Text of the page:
The Mission of Our Lady of the Rosary for the Protection of Irish Immigrant Girls


Between 1883 and 1908, 307,823 Irish girls arrived at the Port of New York. Who met them? Who helped them reach their destinations or find work? Most of the girls who were not met by family or friends were assisted by the Mission of Our Lady of the Rosary for the Protection of Irish Immigrant Girls.

The Mission was the inspiration of Charlotte Grace O’Brien (1845-1909), the daughter of William Smith O’Brien who was transported to Tasmania for his part in the 1848 Rebellion.

Charlotte was born on November 23, 1845, a year that saw the first failure of the potato crop and the beginning of what became known as the Great Famine. Her father was a member of Parliament for Limerick. Britain’s refusal to relieve the starving Irish led him to join the 1848 revolt. “I do not profess disloyalty to the Queen of England,” he said in his last speech at Westminster, “but it shall be the study of my life to overthrow the dominion of this Parliament over Ireland. I would gladly accept the most ignominious death rather than witness the sufferings and indignities inflicted by this Legislature upon my countrymen.” For his part in the rebellion, Smith O’Brien was captured and sentenced to be hanged, drawn and quartered. The sentence was commuted by the Crown to transportation for life. On July 29, 1849, he and three of his comrades were transported to Tasmania. 

This is the setting that young Charlotte was born into. Her father, before his capture, had executed a deed transferring his property to a trust to be held for his wife with the instructions, “Go back to our estate, back to our poor, back to our broken land.” Charlotte inherited his concern for the poor and his fighting spirit.

The failure of the potato crop opened the floodgates, and for the rest of that century and the early part of the next, the Irish left in the thousands. Emigration was a reality particularly for the rural poor of the west, a fact that Charlotte addressed in an article entitled  “Eighty Years,” published in 1881, which expressed her deep sympathy for the emigrants’ anguish and her concern about the loss that emigration meant to Ireland.

Shortly after the publication of “Eighty Years,” her article “Horrors of the Immigrant Ship” appeared in the Pall Mall Gazette.
While staying with family in Queenstown (Cobh), O’Brien visited the White Star liner Germanic, anchored in the harbor. While she wrote later that she thought that the Germanic was no worse than other trans-Atlantic ships, she was horrified at the way that young women slept on sailcloth hammocks in the midst of married men and their families. “If they remove their clothes it is under his [male] eye, if they lie down to rest it is beside him.” The image of the steerage passengers huddled together haunted her.  Despite the limit of 1,000 passengers she noted the steamer had carried as many as 1,775 at one time. Her sonnet “Steerage of the Germanic — Two Pictures of the Mind, 1882” contrasted images of a summer’s evening in the Irish countryside with ship life below deck:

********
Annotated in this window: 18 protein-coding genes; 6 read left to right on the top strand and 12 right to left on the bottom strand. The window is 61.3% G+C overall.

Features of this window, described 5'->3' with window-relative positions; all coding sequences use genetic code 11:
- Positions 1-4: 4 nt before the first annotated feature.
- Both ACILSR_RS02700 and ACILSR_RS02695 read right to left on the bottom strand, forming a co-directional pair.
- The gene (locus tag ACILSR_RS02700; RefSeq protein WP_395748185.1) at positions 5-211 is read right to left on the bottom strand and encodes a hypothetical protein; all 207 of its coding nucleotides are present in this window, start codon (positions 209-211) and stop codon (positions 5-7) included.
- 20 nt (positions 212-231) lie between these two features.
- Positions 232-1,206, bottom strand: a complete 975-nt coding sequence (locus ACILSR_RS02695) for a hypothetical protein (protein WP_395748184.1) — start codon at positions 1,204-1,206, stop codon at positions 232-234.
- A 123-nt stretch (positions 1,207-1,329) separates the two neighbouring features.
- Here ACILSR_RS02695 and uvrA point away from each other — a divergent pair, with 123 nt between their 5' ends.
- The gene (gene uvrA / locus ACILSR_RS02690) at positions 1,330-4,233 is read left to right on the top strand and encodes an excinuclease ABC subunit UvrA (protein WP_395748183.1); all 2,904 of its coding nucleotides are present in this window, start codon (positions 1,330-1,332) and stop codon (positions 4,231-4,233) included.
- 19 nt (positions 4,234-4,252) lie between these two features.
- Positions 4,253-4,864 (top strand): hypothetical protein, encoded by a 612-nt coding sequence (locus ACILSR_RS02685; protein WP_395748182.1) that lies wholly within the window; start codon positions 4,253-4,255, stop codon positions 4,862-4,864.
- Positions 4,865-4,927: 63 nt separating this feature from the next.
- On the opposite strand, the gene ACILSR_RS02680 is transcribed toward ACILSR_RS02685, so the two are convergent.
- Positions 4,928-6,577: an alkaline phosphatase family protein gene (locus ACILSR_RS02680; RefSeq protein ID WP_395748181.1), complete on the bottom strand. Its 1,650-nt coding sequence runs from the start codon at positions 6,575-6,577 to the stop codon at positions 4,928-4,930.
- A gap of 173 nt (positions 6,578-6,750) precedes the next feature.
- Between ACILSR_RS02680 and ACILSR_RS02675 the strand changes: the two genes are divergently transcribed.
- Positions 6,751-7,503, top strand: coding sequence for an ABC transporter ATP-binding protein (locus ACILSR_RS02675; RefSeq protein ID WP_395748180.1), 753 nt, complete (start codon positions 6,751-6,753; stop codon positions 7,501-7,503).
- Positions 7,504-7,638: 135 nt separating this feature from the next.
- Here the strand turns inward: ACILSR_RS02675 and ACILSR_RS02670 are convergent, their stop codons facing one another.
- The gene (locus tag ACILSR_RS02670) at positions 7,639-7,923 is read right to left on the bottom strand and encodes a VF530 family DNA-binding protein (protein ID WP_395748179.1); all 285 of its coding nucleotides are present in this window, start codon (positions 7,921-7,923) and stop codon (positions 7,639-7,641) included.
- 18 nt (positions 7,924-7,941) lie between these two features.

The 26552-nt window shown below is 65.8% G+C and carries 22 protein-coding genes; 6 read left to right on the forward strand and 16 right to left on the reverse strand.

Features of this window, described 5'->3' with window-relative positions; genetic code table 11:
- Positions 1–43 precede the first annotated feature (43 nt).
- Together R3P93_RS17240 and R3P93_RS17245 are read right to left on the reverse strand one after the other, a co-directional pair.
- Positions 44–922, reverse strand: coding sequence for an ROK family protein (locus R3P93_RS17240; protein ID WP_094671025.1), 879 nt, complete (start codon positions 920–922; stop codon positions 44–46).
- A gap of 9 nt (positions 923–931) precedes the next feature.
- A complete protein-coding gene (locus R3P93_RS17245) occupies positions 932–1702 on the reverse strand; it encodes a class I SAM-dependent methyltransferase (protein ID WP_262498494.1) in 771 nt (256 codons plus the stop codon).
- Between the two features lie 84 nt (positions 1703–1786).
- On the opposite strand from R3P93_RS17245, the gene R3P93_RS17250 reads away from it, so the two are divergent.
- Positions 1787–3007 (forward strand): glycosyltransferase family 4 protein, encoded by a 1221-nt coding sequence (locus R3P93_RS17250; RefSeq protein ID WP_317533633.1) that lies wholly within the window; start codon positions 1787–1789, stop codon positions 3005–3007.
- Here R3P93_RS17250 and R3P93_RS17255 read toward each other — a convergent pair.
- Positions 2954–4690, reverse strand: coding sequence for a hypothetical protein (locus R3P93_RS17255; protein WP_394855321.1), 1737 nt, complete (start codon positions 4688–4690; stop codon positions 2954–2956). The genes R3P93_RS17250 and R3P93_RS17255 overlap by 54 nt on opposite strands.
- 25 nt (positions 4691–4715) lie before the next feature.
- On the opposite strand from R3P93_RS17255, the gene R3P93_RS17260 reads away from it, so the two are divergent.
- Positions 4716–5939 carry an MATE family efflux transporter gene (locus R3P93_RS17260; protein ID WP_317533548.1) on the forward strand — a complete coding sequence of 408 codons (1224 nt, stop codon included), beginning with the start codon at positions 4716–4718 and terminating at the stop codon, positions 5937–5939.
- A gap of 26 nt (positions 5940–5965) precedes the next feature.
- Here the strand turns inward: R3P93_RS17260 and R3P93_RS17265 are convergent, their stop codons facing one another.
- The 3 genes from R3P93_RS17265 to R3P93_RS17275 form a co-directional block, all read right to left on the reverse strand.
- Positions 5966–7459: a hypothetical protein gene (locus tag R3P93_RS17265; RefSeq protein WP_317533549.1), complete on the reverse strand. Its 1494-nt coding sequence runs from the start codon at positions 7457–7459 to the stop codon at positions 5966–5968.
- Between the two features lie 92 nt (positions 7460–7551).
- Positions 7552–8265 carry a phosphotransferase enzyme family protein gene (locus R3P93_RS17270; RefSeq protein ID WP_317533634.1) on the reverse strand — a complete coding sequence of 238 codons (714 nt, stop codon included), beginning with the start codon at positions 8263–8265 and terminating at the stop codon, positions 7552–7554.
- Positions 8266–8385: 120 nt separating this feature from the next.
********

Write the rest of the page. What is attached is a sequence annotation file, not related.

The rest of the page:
“Tween dim-lit decks, hard hands, and weary eyes / Hearts so toil-worn that scarce they dare arise. . .”

That image became a call to action and she described herself as “tumbling” into the fight to improve conditions for emigrant girls: departure, transit and reception. She started with emigrant lodging houses in Queenstown (now Cobh, Co. Cork) where unscrupulous boarding house keepers took advantage of emigrants waiting to board their liners. She opened her own O’Brien Emigrant Boarding House at West Beach, Queenstown on April 1, 1882. It was a daunting task for a middle-aged single woman who had modest resources and was almost profoundly deaf. Her fellow Queenstown lodging house owners were so hostile that they urged local merchants to boycott her. She had to bring in every loaf of bread and pound of tea from Cork city.

Improving the boardinghouses was the first step in improving conditions for Irish emigrant girls. There were other dangers: the ocean journey itself and the emigrant’s reception on arrival. In fall, 1882, Charlotte accepted an offer of free passage aboard the White Star’s Baltic. The last couplet in her sonnet “Ireland-Farewell” affirmed her commitment to a life devoted to the welfare of her country:
“Rather henceforth shall my
rejoicing be / That God hath given me
life to live for thee.”

O’Brien arrived quietly in New York City  and spent a month with a longshoreman’s family in a tenement house on Washington Street, near the site of the former World Trade Center, where she acquainted herself with immigrant conditions in the city. Then she went west in October to see John Ireland, Bishop of St. Paul, Minnesota, the member of the American Catholic hierarchy who would be the most receptive to her proposal that there be a home for immigrant girls arriving in the Port of New York. She later recalled that when she said to Bishop Ireland, “I am only the plank over the stream, it is you, the Catholic Church, who have to build the bridge,” he told her, “You need not fear, Miss O’Brien, I will not let this matter drop.”